United States Parole Commission

United States Parole Commission

The United States Parole Commission is the parole board responsible to grant or deny parole and to supervise those released on parole to incarcerated individuals who come under its jurisdiction.cite web |title=Mission |url=http://www.usdoj.gov/uspc/mission.htm |publisher=U.S. Parole Commission |accessdate=2006-08-10 ] It is part of the United States Department of Justice.

The commission has jurisdiction over:
# Persons who committed a Federal offense before 1987-11-01
# Persons who committed a D.C. Code offense before 2000-08-05
# Persons who committed a Uniform Code of Military Justice offense and are parole-eligible
# Persons who are serving prison terms imposed by foreign countries and have been transferred to the United States to serve their sentence

Additionally, the Commission has the responsibility to supervise two additional groups for whom they do not have parole jurisdiction
# Persons who committed a D.C. Code offense after 2000-08-04
# Persons who have been placed on probation or paroled by a state that have also been placed in the Federal Witness Protection Program


The first Board of Parole had three members and was established by legislation on 1930-05-13 as an independent board. As a result of an order of the Attorney General, the Board began reporting directly to him in August 1945. Further legislation was passed on 1950-09-30 which placed the Board under the Department of Justice.cite web |title=History of the Federal Parole System |url=http://www.usdoj.gov/uspc/history.htm |publisher=U.S. Parole Commission |accessdate=2006-08-10 ]

Congress passed the Parole Commission and Reorganization Act which took effect in May 1976. The Board was re-titled the United States Parole Commission. The Act also incorporated the regions that had been established by a prior pilot project, required explicit guidelines for decision making, required written rejections, and established an appeal process. The Comprenhensive Crime Control Act of 1984 brought major changes to the Commission. While preserving the Commission's jurisdiction over persons who committed offices prior to 1987-11-01, it established determinate sentences for federal crimes; thus federal prisoners after that date were not eligible for parole consideration.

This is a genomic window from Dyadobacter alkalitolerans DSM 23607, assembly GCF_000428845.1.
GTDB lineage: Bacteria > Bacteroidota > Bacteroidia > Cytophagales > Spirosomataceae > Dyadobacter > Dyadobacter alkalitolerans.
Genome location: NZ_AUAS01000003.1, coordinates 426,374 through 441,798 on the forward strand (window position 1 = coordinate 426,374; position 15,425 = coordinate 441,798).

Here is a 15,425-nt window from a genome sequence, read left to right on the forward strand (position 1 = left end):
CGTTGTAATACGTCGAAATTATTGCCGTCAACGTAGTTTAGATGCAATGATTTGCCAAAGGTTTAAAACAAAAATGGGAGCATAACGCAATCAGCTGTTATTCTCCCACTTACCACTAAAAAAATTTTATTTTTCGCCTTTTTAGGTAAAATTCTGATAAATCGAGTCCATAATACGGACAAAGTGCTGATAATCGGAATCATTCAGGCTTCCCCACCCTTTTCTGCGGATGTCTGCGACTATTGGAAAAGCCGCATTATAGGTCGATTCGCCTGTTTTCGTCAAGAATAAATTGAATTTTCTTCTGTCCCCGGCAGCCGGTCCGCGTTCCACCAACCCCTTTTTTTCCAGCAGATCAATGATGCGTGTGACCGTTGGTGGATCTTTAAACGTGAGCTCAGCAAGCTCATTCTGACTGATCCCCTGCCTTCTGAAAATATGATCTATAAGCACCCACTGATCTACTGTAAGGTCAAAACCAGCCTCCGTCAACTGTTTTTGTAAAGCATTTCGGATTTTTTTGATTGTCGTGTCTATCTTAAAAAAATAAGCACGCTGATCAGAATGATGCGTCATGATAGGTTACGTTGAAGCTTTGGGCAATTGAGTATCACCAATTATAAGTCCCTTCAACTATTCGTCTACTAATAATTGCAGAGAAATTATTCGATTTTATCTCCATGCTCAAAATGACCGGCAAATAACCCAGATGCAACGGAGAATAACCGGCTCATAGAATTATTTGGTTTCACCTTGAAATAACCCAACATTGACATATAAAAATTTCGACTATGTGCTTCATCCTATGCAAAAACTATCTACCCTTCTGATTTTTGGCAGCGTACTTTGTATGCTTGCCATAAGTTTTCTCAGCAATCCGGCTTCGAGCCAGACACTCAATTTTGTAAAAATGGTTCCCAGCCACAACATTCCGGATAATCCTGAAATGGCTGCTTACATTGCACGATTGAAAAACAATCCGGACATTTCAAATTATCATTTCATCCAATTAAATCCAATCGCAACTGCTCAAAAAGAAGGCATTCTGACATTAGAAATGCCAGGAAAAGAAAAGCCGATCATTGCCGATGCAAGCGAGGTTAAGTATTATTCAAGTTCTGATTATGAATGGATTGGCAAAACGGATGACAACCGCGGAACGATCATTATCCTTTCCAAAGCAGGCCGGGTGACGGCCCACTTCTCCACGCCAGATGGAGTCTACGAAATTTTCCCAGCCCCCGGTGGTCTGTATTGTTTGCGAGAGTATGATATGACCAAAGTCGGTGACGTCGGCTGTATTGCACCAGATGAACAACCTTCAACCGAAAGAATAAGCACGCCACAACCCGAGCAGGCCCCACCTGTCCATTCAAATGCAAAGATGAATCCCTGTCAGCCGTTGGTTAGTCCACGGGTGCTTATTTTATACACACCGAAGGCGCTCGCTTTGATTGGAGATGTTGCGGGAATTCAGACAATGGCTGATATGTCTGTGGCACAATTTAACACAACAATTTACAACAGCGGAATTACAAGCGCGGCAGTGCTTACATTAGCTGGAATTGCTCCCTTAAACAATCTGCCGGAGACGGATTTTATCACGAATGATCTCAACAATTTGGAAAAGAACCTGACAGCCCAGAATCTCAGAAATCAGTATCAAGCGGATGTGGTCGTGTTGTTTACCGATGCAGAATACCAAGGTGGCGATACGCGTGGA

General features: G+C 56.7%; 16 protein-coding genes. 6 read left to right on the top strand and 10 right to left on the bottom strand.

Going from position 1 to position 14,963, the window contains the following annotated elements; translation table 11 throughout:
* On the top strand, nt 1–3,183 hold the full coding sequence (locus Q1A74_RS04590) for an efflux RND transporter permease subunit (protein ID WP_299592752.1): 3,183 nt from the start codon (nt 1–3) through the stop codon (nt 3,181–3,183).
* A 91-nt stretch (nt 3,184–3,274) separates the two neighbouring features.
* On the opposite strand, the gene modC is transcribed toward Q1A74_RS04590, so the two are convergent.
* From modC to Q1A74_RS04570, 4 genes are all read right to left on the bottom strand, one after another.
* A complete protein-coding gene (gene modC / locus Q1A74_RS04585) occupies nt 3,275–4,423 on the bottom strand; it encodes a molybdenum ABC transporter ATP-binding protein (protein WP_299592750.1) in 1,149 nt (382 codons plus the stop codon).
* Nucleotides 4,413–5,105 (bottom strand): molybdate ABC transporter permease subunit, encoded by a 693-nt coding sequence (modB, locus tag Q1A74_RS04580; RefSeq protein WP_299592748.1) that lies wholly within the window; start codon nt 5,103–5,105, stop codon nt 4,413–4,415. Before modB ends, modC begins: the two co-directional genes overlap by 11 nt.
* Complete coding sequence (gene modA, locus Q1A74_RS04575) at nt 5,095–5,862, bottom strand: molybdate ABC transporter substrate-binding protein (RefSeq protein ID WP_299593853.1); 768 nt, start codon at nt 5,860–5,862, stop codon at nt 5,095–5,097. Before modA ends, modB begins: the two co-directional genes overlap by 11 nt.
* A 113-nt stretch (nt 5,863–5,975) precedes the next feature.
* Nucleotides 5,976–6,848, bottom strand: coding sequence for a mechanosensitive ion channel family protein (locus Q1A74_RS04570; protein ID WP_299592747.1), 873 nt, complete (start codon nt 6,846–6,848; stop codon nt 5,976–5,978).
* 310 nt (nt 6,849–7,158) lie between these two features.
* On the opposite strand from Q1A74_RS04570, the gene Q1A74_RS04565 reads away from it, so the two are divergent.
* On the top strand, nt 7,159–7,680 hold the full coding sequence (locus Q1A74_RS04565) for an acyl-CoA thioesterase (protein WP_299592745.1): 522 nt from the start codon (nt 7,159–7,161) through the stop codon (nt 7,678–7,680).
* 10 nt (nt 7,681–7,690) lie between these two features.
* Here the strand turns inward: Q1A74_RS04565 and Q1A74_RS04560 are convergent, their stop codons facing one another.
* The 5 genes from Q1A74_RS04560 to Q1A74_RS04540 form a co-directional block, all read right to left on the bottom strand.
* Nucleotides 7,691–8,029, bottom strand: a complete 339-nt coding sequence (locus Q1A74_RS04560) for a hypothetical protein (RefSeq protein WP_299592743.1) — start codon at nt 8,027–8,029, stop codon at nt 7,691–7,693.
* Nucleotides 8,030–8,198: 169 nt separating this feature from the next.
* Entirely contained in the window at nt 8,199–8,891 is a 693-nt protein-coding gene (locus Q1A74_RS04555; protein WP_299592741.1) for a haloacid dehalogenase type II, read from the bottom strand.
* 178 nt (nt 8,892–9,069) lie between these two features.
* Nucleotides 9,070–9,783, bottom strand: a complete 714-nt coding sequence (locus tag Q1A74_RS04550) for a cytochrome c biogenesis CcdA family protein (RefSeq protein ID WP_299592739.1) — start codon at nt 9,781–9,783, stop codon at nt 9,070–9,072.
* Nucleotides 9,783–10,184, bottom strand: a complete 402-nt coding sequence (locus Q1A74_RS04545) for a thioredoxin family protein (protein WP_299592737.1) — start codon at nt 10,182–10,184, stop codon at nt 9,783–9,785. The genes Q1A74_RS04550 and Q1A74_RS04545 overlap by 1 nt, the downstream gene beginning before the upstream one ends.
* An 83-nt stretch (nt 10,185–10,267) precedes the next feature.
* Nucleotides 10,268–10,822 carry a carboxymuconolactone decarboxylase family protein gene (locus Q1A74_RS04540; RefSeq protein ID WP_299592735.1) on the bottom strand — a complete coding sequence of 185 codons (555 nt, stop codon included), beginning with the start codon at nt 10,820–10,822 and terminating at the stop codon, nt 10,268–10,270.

Although the Commission was to be abolished in 1992, the life of the Commission was extended by the Judicial Improvements Act of 1990, the Parole Commission Phaseout Act of 1996, and the 21st Century Department of Justice Appropriations Authorization Act of 2002. The 1996 act required the Attorney General to report annually beginning in 1998 on whether the Commission remained cost effective. The 2002 act extended the life of the commission until November 2005.

The "United States Parole Commission Extension and Sentencing Commission Authority Act of 2005", Pub. L. No. 109-76, 119 Stat. 2035., again extended the life of the USPC until November 2008.


External links

* [http://www.usdoj.gov/uspc/ Official website]

Wikimedia Foundation. 2010.

Look at other dictionaries:

  • United States Sentencing Commission — Die United States Sentencing Commission ist eine unabhängige Behörde innerhalb der Judikative der Vereinigten Staaten und ist für die Festlegung von bindenden Grundsätzen für die Strafbemessung an Bundesgerichten zuständig. Die Kommission… …   Deutsch Wikipedia

  • United States Sentencing Commission — The United States Sentencing Commission is an independent agency of the judicial branch of the federal government of the United States. It is responsible for articulating the sentencing guidelines for the United States federal courts. The… …   Wikipedia

  • United States Federal Sentencing Guidelines — The Federal Sentencing Guidelines are rules that set out a uniform sentencing policy for individuals and organizations convicted of felonies and serious (Class A) misdemeanors[1] in the United States federal courts system. The Guidelines do not… …   Wikipedia

  • United States Department of Justice — For the animal rights group, see Justice Department (animal rights). Department of Justice Department overview Formed June 22, 1870 ( …   Wikipedia

  • United States Marshals Service — U.S. Marshals redirects here. For the 1998 film, see U.S. Marshals (film). United States Marshals Service Common name Marshals Service, U.S. Marshals Abbreviation USMS …   Wikipedia

  • United States Department of Justice Tax Division — Part of a series on Taxation Taxation in the United States …   Wikipedia

  • United States Deputy Attorney General — is the second highest ranking official in the United States Department of Justice. In the United States federal government, the Deputy Attorney General oversees the day to day operation of the Department of Justice, and may act as Attorney… …   Wikipedia

  • United States Department of Justice — Justizministerium Eingerichtet: 22. Juni 1870 Minister Eric Holder Stellvertreter David W. Ogden Haushalt: 22,2 Mrd (2005) …   Deutsch Wikipedia

  • United States Department of Justice Civil Rights Division — The U.S. Department of Justice Civil Rights Division is the institution within the federal government responsible for enforcing federal statutes prohibiting discrimination on the basis of race, sex, disability, religion, and national origin. The… …   Wikipedia

  • United States federal probation and supervised release — The life cycle of federal supervision for a defendant. United States federal probation and supervised release are imposed at sentencing. The difference between probation and supervised release is that the former is imposed as a substitute for… …   Wikipedia

Share the article and excerpts

Direct link
Do a right-click on the link above
and select “Copy Link”

We are using cookies for the best presentation of our site. Continuing to use this site, you agree with this.